If you’re looking for a great Merlin story for you or a young adult, I highly recommend this story.  I can’t wait to see where Treskillard takes this story next.  I know I’ll be right there, waiting to read the next installment in this Merlin series.  I hope you enjoy it as much as I did.


From the cover:

A strange meteorite.
A deadly enchantment.
And only Merlin can destroy it.

A meteorite brings a mysterious black stone whose sinister power ensnares everyone except Merlin, the blind son of a swordsmith. Soon, all of Britain will be under its power, and he must destroy the stone—or die trying.


Where to find Robert Treskillard:




Good-bye, Merlin. I shall miss you.

I’m heartbroken.  After five seasons, BBC has canceled my favorite television show, Merlin.  What am I to do?

I ask this question in all earnest.  I’m not a regular t.v. watcher.  There are very few shows I watch, and only one I waited with bated breath to see.   There was something magical about Merlin, no pun intended.  The actors had an intoxicating screen presence together.  Each of them brought their characters to life, as if they were literally in your living room.  I came to love all of them:  Bradley James as Arthur, Colin Morgan as Merlin, Angel Goulby as Gwynevere,  Katie McGrath as Morgana, Alexander Vlahos as Mordred and the incomparable Richard Wilson as Gaius.  They were my friends.  I loved them and hated them with equal passion.  I needed them every week like an alcoholic needs booze, like a drug addict needs a fix.  Now they’re not here and I’m suffering major withdrawals.

Have you ever reached the end of a great book and wept, wishing it would go on forever?  Merlin was like that for me.  Every week I was on a new adventure.  The show toyed with my emotions.  The script-writers did a good job but I was disappointed they did not stay more with the story.  From what I’ve read since the final episode aired, the actors were quite miffed with BBC and the producers for reasons I’m not clear on.  I do think, however, that for all their flaws, the writers knew, believed in and wrote their characters with precision, keeping in mind their audience ranged in age from 8 to 80.  They never showed blood on the swords in battle.  They didn’t need to. The implication was enough.  They relied on the story line to carry them through and it worked well.  The characters were beautiful and unforgettable.  Sadly, they could no longer grow.  The writers wrote them into a corner.  The producers didn’t listen to those with great ideas on where to take the series.  It failed to win awards when there was so much potential.  In spite of its mistakes, I still loved the show, and now it’s gone.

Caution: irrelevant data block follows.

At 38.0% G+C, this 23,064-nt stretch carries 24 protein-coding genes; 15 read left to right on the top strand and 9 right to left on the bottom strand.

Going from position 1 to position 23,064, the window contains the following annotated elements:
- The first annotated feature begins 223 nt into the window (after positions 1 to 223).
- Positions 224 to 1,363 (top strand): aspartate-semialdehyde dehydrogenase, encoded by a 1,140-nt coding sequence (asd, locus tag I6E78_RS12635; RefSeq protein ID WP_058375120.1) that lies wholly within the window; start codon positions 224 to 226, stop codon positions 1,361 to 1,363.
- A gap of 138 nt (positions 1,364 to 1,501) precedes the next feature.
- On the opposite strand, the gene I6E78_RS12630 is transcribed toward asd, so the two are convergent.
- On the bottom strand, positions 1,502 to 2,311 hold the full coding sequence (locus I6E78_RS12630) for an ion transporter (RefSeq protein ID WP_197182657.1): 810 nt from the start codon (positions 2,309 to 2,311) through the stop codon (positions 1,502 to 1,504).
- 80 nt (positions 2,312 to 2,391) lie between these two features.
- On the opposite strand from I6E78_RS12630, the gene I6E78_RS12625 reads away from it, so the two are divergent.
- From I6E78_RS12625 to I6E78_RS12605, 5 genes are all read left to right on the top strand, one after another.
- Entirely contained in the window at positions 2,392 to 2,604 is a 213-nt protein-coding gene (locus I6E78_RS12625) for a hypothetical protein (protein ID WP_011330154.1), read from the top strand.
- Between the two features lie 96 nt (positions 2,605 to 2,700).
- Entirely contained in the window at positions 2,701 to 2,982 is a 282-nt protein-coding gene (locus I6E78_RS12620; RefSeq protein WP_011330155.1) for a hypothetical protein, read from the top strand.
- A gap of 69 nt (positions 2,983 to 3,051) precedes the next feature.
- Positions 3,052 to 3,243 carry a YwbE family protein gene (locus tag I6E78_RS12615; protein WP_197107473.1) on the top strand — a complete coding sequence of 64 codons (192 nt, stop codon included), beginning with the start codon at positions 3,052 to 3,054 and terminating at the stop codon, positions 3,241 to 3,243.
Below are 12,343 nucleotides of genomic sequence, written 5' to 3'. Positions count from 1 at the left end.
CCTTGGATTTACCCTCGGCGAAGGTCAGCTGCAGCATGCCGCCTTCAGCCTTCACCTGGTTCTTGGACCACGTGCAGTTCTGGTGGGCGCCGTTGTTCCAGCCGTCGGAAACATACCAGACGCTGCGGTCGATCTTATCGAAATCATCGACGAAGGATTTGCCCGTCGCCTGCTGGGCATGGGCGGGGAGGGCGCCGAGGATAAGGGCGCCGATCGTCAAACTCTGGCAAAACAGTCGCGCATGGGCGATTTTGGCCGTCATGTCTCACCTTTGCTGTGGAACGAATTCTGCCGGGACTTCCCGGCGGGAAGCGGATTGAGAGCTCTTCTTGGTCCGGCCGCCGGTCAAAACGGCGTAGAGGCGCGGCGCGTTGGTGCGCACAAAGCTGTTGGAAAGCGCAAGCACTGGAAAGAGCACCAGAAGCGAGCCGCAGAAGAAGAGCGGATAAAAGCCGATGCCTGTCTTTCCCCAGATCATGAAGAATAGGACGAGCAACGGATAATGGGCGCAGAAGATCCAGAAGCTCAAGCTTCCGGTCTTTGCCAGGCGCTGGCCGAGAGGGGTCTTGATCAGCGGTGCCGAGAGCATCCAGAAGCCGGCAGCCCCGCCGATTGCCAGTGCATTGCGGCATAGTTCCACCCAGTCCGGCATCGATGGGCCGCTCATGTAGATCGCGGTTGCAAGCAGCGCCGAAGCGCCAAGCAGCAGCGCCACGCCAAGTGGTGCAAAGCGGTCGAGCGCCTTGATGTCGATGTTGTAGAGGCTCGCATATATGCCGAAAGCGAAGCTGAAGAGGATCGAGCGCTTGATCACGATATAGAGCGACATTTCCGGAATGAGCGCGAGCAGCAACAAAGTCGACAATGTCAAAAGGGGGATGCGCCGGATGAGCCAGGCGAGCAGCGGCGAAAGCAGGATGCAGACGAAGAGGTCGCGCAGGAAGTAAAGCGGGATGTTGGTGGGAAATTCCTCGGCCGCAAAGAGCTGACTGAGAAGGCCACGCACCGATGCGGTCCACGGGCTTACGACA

I watched the final episodes, Part 1 on Sunday, Part 2 on Christmas Eve, and I wept, as in ‘gut-wrenching-sobs’ wept.  Until the end, I didn’t know it was the final season.  The last thing I’d read was that BBC was in talks for a Season 6.  This blind-sided me.  I will admit the ending was scripted well, yet it was so damn sad.  I feel as if I lost many good friends all at once in a tragic incident, only this time the tragedy was brought on by a network.  It was one of the few shows on television that was family oriented, that portrayed morals and love and values.  A show that was good and wholesome.  Clean.  Magical.

The show always opened with the following:

In a land of myth and a time of magic, the destiny of a great kingdom rests on the shoulders of a young man.  His name…Merlin.